Will I be granted a professional license in New York if I have a prior criminal conviction?
Deciding to attend medical, nursing school, or a school for any similarly licensed profession such as massage therapy, social work, pharmacy, clinical laboratory sciences, or chiropractic medicine, is a costly and time intensive investment to make. You want to be confident that upon completion of your program you will be able to obtain your New York State license and begin working in your profession. But what happens if you have a criminal conviction from before entering your educational program, encountered a criminal issue during your schooling, or have been subject to professional discipline in another state? We will answer questions regarding the potential impact on a future New York Nursing license.
Can I obtain a New York professional license if I have been convicted of a crime?
There is no automatic disqualification from licensure based on a conviction. The New York State Education Department is responsible for the licensing of numerous professions in New York. The Education Department looks at each application on a case-by-case basis.
What is the process for determining if I will be licensed If I have a prior criminal conviction?
An application for a nursing license or similar professional license will ask if you have any criminal convictions (felony/misdemeanor) or open criminal cases. It is imperative that you be honest in answering this question, as a failure to answer this question truthfully could subject you to professional discipline if you do become licensed.
Since a licensee must be of “good moral character” to be granted a license, upon answering this question regarding a conviction in the affirmative, the New York State Education Department Office of the Professions will commence an investigation as part of their assessment of your “moral character”. You are permitted to submit information regarding your conviction which should be carefully crafted to explain the circumstances of your conviction as well as all remedial and rehabilitative measures that have occurred since your conviction. An assessment may end at the investigation phase or be referred on to be reviewed by members of the New York State Board of Nursing. The assessment of your moral character can end upon review by the Board members or be referred for a “moral character hearing” where it would ultimately be determined whether you possess the good moral character to be granted a license. It is always a good idea to hire an attorney that handles professional licensing and misconduct matters to help you when applying for your license if you previously had criminal conviction or disciplinary matters in another state.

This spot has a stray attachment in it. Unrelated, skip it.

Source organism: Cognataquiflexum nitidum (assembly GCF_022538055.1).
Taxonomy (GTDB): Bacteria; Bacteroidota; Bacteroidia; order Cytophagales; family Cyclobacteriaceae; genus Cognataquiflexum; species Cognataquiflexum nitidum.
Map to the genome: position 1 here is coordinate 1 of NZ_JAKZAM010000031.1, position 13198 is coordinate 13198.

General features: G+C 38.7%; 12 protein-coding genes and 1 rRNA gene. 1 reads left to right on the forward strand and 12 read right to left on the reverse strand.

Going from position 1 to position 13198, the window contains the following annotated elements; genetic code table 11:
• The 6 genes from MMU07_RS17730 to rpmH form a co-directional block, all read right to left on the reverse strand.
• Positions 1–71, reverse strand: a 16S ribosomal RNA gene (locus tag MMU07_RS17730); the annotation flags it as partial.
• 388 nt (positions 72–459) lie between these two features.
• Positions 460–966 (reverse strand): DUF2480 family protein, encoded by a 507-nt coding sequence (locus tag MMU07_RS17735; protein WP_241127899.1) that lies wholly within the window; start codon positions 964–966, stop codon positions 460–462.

What types of convictions should be disclosed on my professional license application?
You do not need to disclose information about any sealed conviction, youthful offender adjudications, juvenile delinquent matters, or arrests that did not result in a conviction. You do not need to provide information about charges that are currently adjourned in contemplation of dismissal (“ACOD”). It is important to be mindful about possible traffic infractions which are considered “violations” and not technically speaking a misdemeanor or felony, such as the charge of “driving while ability impaired”. If you are unsure, you should consult with a New York attorney that is experienced in professional licensing issues.
Do I need an attorney to assist me with my professional licensing application?
Given the amount of time and money you may have invested in your education, the application process to obtain your nursing or professional license is a critical point in your overall goal to work in the profession. There is a saying that “an ounce of planning is worth a pound of cure”. Investing in the assistance of a trained and experienced advocate such as a nurse attorney who can help guide you through the process and optimize your application to give you the best shot at licensure may be one of the most priceless investments you will make in your journey to licensure. An attorney will not only understand your conviction but also how to best present this information to the Board of Nursing or NYS Education Department. If your matter proceeds to the point of Board review or a “moral character hearing”, it is advisable to seek legal counsel. With a hearing comes many procedural rules that you may not be aware of. A lack of understanding regarding those rules could ultimately prejudice rights that you are afforded during the hearing process. Engaging an attorney who handles and regularly has cases involving professional licensing and discipline matters can protect your rights and also present and question witnesses on your behalf is an important role in a moral character hearing.